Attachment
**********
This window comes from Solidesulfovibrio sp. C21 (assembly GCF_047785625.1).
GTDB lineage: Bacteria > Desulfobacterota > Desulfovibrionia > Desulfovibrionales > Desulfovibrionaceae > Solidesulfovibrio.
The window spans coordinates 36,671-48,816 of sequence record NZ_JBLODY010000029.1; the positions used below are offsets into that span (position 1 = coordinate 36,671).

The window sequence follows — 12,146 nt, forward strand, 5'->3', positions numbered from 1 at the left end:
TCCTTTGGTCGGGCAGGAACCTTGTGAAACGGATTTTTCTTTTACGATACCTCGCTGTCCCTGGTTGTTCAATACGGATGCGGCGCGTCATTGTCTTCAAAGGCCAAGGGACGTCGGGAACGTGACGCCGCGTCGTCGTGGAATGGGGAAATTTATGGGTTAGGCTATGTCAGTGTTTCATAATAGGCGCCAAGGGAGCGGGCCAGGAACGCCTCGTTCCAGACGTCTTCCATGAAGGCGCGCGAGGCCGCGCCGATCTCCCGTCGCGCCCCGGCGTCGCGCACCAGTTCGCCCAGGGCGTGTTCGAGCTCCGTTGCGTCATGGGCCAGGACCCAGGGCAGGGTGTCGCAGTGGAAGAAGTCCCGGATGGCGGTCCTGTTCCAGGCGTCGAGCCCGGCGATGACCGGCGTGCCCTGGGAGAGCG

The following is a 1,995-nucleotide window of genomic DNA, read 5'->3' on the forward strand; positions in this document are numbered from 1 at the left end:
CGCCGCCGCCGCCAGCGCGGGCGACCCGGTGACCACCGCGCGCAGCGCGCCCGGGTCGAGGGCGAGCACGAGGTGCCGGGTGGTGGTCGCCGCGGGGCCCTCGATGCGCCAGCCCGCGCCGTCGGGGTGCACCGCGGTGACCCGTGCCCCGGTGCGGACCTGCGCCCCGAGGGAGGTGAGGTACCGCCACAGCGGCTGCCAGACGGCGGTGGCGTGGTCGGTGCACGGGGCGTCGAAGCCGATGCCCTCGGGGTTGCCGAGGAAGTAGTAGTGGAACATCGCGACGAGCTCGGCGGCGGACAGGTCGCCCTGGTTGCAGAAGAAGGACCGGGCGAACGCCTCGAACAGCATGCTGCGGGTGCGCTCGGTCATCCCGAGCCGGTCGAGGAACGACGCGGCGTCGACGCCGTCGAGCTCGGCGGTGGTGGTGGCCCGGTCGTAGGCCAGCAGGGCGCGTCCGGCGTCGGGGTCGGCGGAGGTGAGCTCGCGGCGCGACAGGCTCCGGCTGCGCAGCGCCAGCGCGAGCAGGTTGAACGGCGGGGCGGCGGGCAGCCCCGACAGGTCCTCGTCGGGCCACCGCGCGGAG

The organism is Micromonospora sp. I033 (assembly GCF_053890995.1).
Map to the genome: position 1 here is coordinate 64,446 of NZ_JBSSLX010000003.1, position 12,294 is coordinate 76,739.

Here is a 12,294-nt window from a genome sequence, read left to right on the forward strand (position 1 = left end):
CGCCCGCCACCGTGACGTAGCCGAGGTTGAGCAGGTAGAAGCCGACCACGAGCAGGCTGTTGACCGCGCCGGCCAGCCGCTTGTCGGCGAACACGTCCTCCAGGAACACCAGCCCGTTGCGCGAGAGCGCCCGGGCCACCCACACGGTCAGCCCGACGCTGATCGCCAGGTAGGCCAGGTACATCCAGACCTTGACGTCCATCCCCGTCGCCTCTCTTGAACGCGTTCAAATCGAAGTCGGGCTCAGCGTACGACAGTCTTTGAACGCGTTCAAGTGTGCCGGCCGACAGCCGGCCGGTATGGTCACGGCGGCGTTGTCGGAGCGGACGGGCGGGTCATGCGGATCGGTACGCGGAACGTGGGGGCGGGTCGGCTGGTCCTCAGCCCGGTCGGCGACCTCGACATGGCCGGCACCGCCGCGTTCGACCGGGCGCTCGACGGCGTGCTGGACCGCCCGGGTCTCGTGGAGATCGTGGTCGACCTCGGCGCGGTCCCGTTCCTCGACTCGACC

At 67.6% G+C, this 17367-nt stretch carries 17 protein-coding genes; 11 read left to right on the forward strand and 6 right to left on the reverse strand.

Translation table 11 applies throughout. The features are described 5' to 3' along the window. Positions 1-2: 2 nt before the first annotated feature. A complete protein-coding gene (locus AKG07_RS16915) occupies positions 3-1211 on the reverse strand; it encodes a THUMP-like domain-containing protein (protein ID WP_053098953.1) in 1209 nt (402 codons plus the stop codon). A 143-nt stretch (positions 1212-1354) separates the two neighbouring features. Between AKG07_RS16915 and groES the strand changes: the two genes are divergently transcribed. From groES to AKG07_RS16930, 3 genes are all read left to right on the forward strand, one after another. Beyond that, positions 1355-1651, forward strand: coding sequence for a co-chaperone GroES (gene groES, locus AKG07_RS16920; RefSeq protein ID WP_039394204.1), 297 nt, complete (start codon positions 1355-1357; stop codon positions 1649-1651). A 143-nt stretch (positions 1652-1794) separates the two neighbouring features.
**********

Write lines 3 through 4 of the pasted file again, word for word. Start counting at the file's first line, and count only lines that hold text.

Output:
The window spans coordinates 36,671-48,816 of sequence record NZ_JBLODY010000029.1; the positions used below are offsets into that span (position 1 = coordinate 36,671).

The window sequence follows — 12,146 nt, forward strand, 5'->3', positions numbered from 1 at the left end: